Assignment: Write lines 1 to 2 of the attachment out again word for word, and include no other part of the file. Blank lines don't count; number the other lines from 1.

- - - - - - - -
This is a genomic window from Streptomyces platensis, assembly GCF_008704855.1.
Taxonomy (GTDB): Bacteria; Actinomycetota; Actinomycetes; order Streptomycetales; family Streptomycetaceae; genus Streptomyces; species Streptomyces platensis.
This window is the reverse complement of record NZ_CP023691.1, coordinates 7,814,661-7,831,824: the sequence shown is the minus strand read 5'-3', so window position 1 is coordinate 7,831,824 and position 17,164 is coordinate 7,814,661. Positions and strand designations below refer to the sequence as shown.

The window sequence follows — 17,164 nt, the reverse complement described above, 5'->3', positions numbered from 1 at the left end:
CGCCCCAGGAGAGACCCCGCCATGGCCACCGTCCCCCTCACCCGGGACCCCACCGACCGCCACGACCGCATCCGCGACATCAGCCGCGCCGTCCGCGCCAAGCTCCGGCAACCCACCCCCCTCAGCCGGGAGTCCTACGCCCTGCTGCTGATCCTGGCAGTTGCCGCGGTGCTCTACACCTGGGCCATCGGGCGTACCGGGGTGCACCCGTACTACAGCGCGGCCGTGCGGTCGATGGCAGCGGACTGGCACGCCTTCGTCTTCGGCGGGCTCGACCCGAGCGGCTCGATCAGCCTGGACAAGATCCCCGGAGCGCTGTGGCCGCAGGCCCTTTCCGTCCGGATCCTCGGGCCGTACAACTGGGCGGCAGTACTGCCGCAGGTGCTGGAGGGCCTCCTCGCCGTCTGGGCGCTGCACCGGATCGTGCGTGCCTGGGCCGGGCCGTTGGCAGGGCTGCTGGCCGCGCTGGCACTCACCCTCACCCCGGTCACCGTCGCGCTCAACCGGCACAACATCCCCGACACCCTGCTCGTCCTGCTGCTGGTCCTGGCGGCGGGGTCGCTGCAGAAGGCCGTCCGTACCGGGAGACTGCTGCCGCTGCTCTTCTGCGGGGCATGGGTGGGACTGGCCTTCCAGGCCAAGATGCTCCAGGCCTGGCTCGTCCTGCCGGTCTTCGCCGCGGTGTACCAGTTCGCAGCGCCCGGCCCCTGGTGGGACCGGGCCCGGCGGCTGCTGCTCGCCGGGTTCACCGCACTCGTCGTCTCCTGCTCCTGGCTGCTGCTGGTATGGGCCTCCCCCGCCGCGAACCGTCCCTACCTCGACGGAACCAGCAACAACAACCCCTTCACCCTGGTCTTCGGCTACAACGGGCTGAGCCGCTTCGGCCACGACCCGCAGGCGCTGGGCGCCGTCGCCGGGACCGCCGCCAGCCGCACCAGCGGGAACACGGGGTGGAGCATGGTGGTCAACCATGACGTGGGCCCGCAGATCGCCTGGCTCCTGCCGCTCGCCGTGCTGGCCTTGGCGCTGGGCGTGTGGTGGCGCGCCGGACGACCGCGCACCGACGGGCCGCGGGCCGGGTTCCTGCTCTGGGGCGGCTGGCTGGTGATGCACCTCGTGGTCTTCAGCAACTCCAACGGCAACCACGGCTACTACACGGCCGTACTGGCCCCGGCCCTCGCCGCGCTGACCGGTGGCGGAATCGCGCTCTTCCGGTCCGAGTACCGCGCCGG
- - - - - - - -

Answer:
This is a genomic window from Streptomyces platensis, assembly GCF_008704855.1.
Taxonomy (GTDB): Bacteria; Actinomycetota; Actinomycetes; order Streptomycetales; family Streptomycetaceae; genus Streptomyces; species Streptomyces platensis.